How to tell your kids you’re getting a divorce can be one of the most daunting questions you are faced with. It often holds many people back from accepting and moving forward with the marriage ending. The thought of having to look at your little people in the eyes and tell them their parents are getting a divorce can be heart-breaking.
“How will they cope? How will they make sense of what is going on? What would I even say?” might be only a few questions rolling around in your mind.
My children were 4 and 5 at the time and we were not sure what to tell them. My former husband had been staying away and then one night the kids asked me ‘When is Daddy coming home?’ I took that as my queue to go with it, even though I was there on my own with them, now was the time. I had already decided that due to their age I would keep it simple.
I believe we can all keep it simple, we just have to want to, and we have to keep our emotions out, as hard as that is. Kids don’t need to be stressed or burdened with adult problems.
I also think it is important to know what NOT to say also. So here are the DONT’s first:
- Mummy doesn’t love Daddy any more
- Mummy did XYZ and it’s her fault
- Daddy is to blame because he XYZ
- Let your kids overhear conversations you’re having together or about the other parent (c’mon we have all done it, that girlfriend kinda vent moment)
Also, saying the D word, Divorce, doesn’t exactly roll off the adult tongue and sound that nice in our older brains or feel that great on any level. The thing is, divorce comes down the track, what is actually happening right now, is a separation. But do we really need to burden little people with these big and impactful words?
So here are my tips on how to tell your kids you are getting a divorce. Keep it simple by starting with the end in mind, which is kids that are thriving and adjusting in two homes that they feel loved and supported.
How to tell your children you’re getting divorced
Who should tell your kids you are separating?
I think it’s best if both parents can tell the children together and talk ‘with’ them, where possible. That also keeps Mum and Dad on the same page, saying the same thing.
What should you tell your kids about your separation?
That Mummy/Daddy won’t be living with us all the time anymore. Mummy and Daddy will have a new home soon, and when it’s ready, you will get a new bedroom. Try and put a positive spin on what ‘IS’ happening.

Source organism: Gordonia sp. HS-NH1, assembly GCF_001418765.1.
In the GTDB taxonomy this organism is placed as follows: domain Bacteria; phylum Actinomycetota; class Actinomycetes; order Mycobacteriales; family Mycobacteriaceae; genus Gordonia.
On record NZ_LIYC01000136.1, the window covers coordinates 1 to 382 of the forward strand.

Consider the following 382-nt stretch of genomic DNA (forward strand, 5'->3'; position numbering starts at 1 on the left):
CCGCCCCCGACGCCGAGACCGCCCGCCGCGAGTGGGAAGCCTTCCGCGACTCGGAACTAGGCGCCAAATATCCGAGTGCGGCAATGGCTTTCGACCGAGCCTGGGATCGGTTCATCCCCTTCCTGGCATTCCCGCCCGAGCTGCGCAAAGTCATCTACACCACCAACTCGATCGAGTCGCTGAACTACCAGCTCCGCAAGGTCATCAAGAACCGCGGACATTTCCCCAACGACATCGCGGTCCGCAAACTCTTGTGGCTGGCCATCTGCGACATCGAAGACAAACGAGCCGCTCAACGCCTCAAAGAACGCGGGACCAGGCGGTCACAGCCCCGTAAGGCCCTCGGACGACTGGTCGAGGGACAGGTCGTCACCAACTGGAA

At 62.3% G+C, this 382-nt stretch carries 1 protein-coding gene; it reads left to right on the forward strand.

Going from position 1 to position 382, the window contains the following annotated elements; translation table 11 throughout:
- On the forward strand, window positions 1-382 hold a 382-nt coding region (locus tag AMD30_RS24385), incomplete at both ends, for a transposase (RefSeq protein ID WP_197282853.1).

When should you tell your kids you are separating?
As soon as you’ve both decided the relationship is over. Sometimes parents have a ‘trial’ separation, or as I prefer to call it a ‘Pause’ and then who knows what is possible? What if you can get the right support and coaching and repair the relationship??
How should you tell your kids you are getting a divorce?
Pick a time of day when everyone is not too tired, and consider doing it on a neutral ground, eg in a park or even in the backyard.
Ultimately, you know your children best and focus on WHAT they DO need to hear. If we say ‘Daddy isn’t coming home ever again, or Daddy is leaving us’ (as typically, this is what happens, the Father moves out), then the child has to think of what is NOT happening before it can think about it positively. That is how our brains work. If I said to you, don’t think of the purple cow behind you right now, what did you think of? Did you move to check if the purple cow was there? We have to think of what NOT to do, before we can think of what to do.
It will be age dependent as to the who, what, why, when and how, and sometimes little people start asking more questions once they are more familiar with the words divorce and separation when their friends at school are in the same family set up.
Teenagers will hear different messages and pick up on what’s going on around the home sooner rather than later.
Our children’s brains aren’t fully formed until much later in life, and in the imprinting 0-7yrs, they don’t’ have the facility to question anything they are told until they are in 7-12 modeling period. Being aware of that is helpful. When children don’t have all the correct information they need, they ‘make things up’ that work in their minds to fill in the blanks. I am sure you’ve heard half-truths or stories from your kids before and part of it makes zero sense.
The biggest things parents need to know when talking to their children about divorce, is that it’s not the divorce that affects your children, but the conflict parents expose their children too. Children need to know that they are loved, supported and belong.
Remember, two happy homes are better than one unhappy and fighting home. Keep the conversations open with your kids at all times, as they will be your best guide with what they need to know.
If you’ve got any questions or want to read further, you can download my ebook ‘Why Mummy, Why Daddy’ on this link…
Here’s to amicable co-parenting for the sake of all our kids.